An Auditory Illusion: Understanding Binaural Beats
When you're engrossed in a piece of music with your headphones on, have you ever experienced a rhythmic pulsation, not part of the music itself, but a strange "beat" that seems to exist somewhere in between your ears?
This is known as a binaural beat.
But, what exactly are binaural beats?
A binaural beat is really nothing more than an auditory illusion that is perceived when two different sound tones, close but not identical in pitch, are played separately into each ear.
This creates a fascinating effect - the illusion of a beat, a throbbing pulse that exists only within your brain.
For instance, if your left ear is exposed to a 440Hz tone, and your right hears a 480Hz tone, your brain will perceive a 40Hz beat. It's a mind trick - the auditory version of an optical illusion.
The perception of these beats seems to take root in the auditory cortex and the brain stem.
The "Shepard Tone" is a similar auditory illusion, which creates the illusion of a tone forever ascending or descending. Again the illusion exists entirely within the brain. Unlike binaural beats, the Shepard Tone makes no claims of dramatic changes in emotions or other states of mind.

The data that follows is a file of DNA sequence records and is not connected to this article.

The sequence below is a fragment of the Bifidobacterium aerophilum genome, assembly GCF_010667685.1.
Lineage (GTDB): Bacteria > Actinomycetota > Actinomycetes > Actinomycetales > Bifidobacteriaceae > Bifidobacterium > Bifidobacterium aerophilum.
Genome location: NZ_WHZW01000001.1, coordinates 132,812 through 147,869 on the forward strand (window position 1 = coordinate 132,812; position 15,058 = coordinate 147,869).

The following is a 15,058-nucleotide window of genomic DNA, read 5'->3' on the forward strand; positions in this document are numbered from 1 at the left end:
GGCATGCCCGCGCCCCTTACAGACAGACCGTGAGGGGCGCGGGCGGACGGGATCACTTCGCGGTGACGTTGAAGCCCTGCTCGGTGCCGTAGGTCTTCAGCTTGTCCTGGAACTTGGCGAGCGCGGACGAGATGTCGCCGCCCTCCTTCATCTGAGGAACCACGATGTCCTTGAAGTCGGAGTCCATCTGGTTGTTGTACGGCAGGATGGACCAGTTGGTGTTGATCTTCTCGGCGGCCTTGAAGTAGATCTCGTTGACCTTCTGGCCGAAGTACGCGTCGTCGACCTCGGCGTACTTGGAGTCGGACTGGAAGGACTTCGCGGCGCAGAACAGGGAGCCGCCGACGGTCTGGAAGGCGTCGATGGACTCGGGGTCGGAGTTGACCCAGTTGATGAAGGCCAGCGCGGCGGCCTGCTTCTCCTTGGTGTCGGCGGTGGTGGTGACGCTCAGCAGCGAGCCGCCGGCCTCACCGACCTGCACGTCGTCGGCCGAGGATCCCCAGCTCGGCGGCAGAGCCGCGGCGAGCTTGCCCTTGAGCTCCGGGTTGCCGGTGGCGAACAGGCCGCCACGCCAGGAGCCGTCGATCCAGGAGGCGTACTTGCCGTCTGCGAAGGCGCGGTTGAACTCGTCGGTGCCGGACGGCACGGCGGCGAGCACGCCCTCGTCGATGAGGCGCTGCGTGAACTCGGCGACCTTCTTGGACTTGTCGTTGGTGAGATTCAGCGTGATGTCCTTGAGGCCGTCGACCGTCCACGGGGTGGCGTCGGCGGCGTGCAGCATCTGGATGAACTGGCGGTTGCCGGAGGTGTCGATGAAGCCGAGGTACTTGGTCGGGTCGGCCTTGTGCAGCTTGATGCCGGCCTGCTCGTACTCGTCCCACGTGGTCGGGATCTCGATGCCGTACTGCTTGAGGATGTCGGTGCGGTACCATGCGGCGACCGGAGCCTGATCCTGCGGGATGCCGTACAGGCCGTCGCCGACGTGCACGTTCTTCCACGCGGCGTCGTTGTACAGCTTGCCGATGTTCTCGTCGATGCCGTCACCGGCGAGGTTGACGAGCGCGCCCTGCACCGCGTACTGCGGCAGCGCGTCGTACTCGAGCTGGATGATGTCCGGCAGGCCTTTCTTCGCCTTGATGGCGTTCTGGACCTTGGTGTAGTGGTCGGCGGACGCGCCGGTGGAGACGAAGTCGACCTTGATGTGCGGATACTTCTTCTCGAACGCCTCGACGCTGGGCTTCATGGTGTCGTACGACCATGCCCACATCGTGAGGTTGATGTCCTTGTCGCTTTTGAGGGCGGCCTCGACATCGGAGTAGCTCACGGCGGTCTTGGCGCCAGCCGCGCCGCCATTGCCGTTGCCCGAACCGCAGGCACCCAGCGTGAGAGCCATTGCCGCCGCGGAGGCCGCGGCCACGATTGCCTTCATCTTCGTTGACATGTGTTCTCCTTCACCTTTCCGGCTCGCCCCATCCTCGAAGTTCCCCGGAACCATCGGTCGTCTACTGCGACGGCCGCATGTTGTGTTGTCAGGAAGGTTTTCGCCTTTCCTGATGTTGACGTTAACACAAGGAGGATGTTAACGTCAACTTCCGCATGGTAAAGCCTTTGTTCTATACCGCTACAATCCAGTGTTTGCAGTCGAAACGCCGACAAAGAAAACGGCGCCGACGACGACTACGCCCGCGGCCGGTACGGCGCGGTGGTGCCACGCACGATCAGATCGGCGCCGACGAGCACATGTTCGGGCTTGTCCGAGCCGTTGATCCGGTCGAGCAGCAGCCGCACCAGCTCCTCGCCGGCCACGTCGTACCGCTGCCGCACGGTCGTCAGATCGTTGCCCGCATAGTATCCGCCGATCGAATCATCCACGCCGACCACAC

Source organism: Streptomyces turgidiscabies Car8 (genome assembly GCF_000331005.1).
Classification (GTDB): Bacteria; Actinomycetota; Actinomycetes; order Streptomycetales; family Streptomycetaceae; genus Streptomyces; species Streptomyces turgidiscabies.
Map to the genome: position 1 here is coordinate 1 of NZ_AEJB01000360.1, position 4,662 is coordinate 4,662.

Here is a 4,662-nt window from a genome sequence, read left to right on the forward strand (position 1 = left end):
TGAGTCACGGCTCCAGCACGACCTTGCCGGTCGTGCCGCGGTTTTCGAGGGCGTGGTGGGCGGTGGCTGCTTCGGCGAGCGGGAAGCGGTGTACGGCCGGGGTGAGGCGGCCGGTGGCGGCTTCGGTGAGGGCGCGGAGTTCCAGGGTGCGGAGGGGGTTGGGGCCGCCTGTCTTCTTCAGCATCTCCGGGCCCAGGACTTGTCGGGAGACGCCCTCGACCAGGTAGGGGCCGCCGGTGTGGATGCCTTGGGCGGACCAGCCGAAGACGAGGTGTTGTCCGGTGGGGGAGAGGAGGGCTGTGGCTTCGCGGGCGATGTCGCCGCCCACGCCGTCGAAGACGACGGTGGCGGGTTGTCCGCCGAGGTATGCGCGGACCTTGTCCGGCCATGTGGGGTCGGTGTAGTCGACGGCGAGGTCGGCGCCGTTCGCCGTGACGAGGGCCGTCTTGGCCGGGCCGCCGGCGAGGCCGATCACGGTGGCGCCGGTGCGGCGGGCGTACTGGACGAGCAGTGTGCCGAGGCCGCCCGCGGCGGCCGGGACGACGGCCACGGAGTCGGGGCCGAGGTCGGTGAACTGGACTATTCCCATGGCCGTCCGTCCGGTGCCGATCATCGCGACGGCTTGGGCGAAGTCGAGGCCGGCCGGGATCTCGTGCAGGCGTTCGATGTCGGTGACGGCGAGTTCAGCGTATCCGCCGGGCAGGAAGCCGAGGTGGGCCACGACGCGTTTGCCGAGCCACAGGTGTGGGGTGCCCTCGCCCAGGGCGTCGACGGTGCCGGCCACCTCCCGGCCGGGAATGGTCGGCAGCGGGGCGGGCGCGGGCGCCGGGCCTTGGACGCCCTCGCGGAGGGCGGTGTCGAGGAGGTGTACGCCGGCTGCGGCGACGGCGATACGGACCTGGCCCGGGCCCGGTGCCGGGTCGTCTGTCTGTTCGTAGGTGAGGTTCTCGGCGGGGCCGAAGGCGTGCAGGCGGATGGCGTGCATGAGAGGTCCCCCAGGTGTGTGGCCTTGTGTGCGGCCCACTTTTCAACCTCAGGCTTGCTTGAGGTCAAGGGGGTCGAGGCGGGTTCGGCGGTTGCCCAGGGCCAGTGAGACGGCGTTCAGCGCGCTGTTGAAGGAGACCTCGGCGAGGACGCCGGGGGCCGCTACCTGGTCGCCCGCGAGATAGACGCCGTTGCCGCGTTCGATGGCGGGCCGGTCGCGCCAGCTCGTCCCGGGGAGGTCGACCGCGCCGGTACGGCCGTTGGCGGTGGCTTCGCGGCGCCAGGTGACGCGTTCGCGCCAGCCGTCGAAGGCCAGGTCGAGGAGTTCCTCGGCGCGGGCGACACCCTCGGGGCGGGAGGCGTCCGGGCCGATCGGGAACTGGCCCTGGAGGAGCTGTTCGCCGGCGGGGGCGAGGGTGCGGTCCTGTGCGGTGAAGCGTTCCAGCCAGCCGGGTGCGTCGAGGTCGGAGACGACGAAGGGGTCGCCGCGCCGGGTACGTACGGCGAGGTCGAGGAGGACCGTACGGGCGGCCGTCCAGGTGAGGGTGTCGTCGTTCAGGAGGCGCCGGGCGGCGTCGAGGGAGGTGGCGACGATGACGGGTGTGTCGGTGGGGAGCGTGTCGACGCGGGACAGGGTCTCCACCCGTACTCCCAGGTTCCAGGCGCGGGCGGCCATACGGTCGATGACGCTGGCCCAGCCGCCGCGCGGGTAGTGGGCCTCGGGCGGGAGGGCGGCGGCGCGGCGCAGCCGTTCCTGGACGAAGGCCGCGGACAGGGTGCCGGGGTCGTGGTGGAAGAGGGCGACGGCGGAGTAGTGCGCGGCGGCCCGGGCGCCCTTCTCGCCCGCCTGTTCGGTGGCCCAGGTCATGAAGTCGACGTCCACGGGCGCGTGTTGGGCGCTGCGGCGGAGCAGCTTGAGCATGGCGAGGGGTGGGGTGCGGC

Unlike monaural beats, which are physically created and can be distinctly heard in either ear, binaural beats are a product of the brain's interpretation of two slightly different frequencies.
Think of binaural beats like the auditory equivalent to a "magic eye" poster, or one of those swirling visual illusions often shared on Instagram or Facebook. Fascinating, but more of an oddity than a powerful therapeutic tool.
History Unplugged: The Origin and Journey of Binaural Beats
Binaural beats have an intriguing history, tracing their roots back to the 19th century. Discovered by a Prussian scientist named Heinrich Wilhelm Dove in 1839. Dove made no claims regarding the influence of binaural beats on the human mind, but instead considered them an interesting auditory illusion.